A bassist’s perspective on band production
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31.08.2022

A bassist’s perspective on band production

Words by Nick Brown

The studio can be a very different beast to playing live

It can be equally exciting and creative, but may also reveal some other aspects of your playing, tone, and technique that you haven’t paid as much attention to.

Long before you’re discussing what mic to use on your cab or what compressor plugin will help the chorus section punch more, there really should be some time taken to ensure you’ve covered your basses (!) before pressing the record button.

Read all the latest features, columns and more here.

Know your gear

Echoing the sentiments of our guitar discussion this issue – having working, reliable, noise free gear is essential. So many hours have been wasted trying to troubleshoot a noisy patch lead or buzzy speaker lead. 

This can be annoying for yourself but also infuriating for the rest of the band or engineer. Especially if the clock is ticking and you’re paying top $. Further than just maintaining your gear – know the ins and outs of your rig and how to pull different ones. Bridge or neck pickup? Would flats suit a certain part? 

Perhaps having access to some extra instruments (hit up some mates or utilise the studio’s gear) can add to your tonal palette and give you some extra options when recording additional takes or exploring some creative ideas to have just in case when it comes to comping/editing/mixing.

Time feel

Even before the gear, maintenance, pre production, and preparation is one big area that realistically should just be a given! Developing, refining, and having a good time feel is essential for good-sounding parts and efficient use of the recording process. 

I know this sounds obvious and yes, creative editing can just about make anything work… but – why not just have this happening in the first place. For many players it’s just assumed that because you can play at a certain level that your time feel is good. Unfortunately, this isn’t always true, and the recording process will then highlight any of these inconsistencies in your playing big time. So, perhaps work on your feel by recording yourself as part of your practice routine (or recording rehearsals/jam sessions etc).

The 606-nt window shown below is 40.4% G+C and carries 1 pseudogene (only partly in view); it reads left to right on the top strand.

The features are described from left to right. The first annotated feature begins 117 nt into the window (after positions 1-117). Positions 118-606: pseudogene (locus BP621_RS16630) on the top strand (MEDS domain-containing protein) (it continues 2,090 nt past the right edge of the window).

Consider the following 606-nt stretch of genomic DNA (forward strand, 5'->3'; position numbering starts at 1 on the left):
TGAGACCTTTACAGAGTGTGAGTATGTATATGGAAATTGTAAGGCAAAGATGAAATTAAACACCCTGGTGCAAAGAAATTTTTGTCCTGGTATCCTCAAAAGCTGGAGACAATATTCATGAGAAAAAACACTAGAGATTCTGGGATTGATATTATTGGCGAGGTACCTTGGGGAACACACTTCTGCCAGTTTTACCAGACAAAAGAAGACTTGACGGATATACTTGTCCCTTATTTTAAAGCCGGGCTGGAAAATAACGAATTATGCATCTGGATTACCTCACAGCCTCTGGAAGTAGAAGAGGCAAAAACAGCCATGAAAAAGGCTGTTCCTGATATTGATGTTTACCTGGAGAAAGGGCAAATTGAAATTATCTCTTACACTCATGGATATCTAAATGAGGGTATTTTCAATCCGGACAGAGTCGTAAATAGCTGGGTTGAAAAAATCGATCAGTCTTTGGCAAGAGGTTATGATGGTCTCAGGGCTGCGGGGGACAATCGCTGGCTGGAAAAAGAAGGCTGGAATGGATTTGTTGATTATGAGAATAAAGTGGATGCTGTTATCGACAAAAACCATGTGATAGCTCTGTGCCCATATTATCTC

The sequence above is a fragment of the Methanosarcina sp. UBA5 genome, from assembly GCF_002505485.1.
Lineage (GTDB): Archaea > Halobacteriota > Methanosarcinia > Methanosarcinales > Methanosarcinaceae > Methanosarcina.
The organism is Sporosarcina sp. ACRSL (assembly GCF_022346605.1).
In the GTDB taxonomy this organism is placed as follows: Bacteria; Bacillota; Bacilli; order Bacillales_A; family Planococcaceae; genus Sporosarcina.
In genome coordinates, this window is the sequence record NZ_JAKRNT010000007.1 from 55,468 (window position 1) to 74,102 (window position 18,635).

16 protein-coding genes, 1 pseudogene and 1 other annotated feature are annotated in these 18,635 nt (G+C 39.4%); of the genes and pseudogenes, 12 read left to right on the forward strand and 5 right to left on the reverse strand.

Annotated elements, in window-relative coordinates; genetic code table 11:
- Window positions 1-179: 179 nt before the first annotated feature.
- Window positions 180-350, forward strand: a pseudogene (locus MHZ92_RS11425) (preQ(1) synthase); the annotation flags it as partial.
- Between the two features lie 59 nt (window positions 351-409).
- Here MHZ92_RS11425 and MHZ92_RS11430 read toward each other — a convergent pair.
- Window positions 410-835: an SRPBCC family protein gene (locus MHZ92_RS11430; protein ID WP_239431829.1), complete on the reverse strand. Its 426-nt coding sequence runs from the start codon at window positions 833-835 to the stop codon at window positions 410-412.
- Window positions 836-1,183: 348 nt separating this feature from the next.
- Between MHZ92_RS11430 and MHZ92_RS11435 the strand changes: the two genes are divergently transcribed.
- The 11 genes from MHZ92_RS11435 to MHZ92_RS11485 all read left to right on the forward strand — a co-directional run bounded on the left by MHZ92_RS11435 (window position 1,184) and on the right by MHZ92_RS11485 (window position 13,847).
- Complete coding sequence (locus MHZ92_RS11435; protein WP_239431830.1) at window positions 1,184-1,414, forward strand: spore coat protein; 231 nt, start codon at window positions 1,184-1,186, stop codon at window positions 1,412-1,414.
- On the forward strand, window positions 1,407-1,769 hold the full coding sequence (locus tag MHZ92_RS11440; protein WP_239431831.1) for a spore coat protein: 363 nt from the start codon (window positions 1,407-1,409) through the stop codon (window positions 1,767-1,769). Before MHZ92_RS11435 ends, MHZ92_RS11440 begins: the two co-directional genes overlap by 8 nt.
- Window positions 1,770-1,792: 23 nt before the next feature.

Playing to a click in your DAW can be very enlightening (just look at those waveforms in relation to the beat) – many will rush, others will drag, and some will do both. While it can be cool to have a pushy feel or lay back on something it is even more important as a whole to have an awareness of time and how you play. Often what you think is really locked and tight won’t actually be so. 

Subdividing when counting is great in this situation, especially slower tempos when it feels like there’s tons of room between the beats. The more subdivisions you’re counting/feeling the less room there is for you to waver.

I know there are many classic recordings that feel great yet move all over the place time wise, and realistically, the crux of music is if it feels good then it’s okay. 

But, many players have this as an excuse for sloppy playing or just being loose without really working on their time and groove. You’ll be surprised how much this can improve your recordings overall by just having an awareness of time and how you play.

Just starting your bass journey? Head here for more tips.